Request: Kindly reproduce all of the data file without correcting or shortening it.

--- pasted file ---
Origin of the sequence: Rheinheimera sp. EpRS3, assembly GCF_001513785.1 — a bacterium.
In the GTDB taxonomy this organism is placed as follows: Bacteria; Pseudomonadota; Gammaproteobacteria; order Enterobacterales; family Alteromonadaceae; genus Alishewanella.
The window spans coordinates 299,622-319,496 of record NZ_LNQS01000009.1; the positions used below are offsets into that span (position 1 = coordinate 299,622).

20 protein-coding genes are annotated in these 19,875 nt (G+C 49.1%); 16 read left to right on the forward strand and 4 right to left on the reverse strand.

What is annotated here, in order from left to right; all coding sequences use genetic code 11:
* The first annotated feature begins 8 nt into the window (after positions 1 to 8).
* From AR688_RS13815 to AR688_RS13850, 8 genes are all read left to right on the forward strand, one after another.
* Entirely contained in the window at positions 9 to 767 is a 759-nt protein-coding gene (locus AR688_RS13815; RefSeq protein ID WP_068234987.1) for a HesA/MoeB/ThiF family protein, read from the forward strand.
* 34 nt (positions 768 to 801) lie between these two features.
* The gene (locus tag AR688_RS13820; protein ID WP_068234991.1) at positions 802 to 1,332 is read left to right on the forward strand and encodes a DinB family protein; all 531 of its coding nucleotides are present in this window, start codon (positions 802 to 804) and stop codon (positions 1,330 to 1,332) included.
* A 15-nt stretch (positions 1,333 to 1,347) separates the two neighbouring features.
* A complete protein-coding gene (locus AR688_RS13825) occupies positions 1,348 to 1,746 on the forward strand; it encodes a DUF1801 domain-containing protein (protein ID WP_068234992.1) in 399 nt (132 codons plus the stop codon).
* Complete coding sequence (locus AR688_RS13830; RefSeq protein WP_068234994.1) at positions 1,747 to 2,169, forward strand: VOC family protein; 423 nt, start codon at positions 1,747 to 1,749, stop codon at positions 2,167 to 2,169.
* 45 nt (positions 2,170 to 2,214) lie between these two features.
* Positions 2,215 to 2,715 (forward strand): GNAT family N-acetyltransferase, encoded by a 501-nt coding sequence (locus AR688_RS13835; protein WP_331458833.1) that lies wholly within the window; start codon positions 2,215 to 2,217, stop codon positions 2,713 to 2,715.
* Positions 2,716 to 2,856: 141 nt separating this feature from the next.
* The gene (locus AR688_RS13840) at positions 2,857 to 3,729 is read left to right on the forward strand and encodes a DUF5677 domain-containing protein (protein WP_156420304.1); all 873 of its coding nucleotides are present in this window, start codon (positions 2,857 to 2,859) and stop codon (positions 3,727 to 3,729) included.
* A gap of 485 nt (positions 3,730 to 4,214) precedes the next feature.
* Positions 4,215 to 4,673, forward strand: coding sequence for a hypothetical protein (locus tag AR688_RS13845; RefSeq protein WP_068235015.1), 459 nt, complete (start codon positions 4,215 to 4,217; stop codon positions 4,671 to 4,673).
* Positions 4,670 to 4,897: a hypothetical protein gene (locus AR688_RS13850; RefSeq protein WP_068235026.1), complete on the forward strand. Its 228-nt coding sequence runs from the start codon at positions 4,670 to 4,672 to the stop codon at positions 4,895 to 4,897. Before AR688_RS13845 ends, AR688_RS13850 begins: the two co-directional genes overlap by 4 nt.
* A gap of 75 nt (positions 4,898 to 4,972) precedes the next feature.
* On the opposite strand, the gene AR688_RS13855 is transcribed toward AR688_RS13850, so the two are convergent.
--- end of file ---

Origin of the sequence: Rheinheimera sp. EpRS3, assembly GCF_001513785.1 — a bacterium.
In the GTDB taxonomy this organism is placed as follows: Bacteria; Pseudomonadota; Gammaproteobacteria; order Enterobacterales; family Alteromonadaceae; genus Alishewanella.
The window spans coordinates 299,622-319,496 of record NZ_LNQS01000009.1; the positions used below are offsets into that span (position 1 = coordinate 299,622).

20 protein-coding genes are annotated in these 19,875 nt (G+C 49.1%); 16 read left to right on the forward strand and 4 right to left on the reverse strand.

What is annotated here, in order from left to right; all coding sequences use genetic code 11:
* The first annotated feature begins 8 nt into the window (after positions 1 to 8).
* From AR688_RS13815 to AR688_RS13850, 8 genes are all read left to right on the forward strand, one after another.
* Entirely contained in the window at positions 9 to 767 is a 759-nt protein-coding gene (locus AR688_RS13815; RefSeq protein ID WP_068234987.1) for a HesA/MoeB/ThiF family protein, read from the forward strand.
* 34 nt (positions 768 to 801) lie between these two features.
* The gene (locus tag AR688_RS13820; protein ID WP_068234991.1) at positions 802 to 1,332 is read left to right on the forward strand and encodes a DinB family protein; all 531 of its coding nucleotides are present in this window, start codon (positions 802 to 804) and stop codon (positions 1,330 to 1,332) included.
* A 15-nt stretch (positions 1,333 to 1,347) separates the two neighbouring features.
* A complete protein-coding gene (locus AR688_RS13825) occupies positions 1,348 to 1,746 on the forward strand; it encodes a DUF1801 domain-containing protein (protein ID WP_068234992.1) in 399 nt (132 codons plus the stop codon).
* Complete coding sequence (locus AR688_RS13830; RefSeq protein WP_068234994.1) at positions 1,747 to 2,169, forward strand: VOC family protein; 423 nt, start codon at positions 1,747 to 1,749, stop codon at positions 2,167 to 2,169.
* 45 nt (positions 2,170 to 2,214) lie between these two features.
* Positions 2,215 to 2,715 (forward strand): GNAT family N-acetyltransferase, encoded by a 501-nt coding sequence (locus AR688_RS13835; protein WP_331458833.1) that lies wholly within the window; start codon positions 2,215 to 2,217, stop codon positions 2,713 to 2,715.
* Positions 2,716 to 2,856: 141 nt separating this feature from the next.
* The gene (locus AR688_RS13840) at positions 2,857 to 3,729 is read left to right on the forward strand and encodes a DUF5677 domain-containing protein (protein WP_156420304.1); all 873 of its coding nucleotides are present in this window, start codon (positions 2,857 to 2,859) and stop codon (positions 3,727 to 3,729) included.
* A gap of 485 nt (positions 3,730 to 4,214) precedes the next feature.
* Positions 4,215 to 4,673, forward strand: coding sequence for a hypothetical protein (locus tag AR688_RS13845; RefSeq protein WP_068235015.1), 459 nt, complete (start codon positions 4,215 to 4,217; stop codon positions 4,671 to 4,673).
* Positions 4,670 to 4,897: a hypothetical protein gene (locus AR688_RS13850; RefSeq protein WP_068235026.1), complete on the forward strand. Its 228-nt coding sequence runs from the start codon at positions 4,670 to 4,672 to the stop codon at positions 4,895 to 4,897. Before AR688_RS13845 ends, AR688_RS13850 begins: the two co-directional genes overlap by 4 nt.
* A gap of 75 nt (positions 4,898 to 4,972) precedes the next feature.
* On the opposite strand, the gene AR688_RS13855 is transcribed toward AR688_RS13850, so the two are convergent.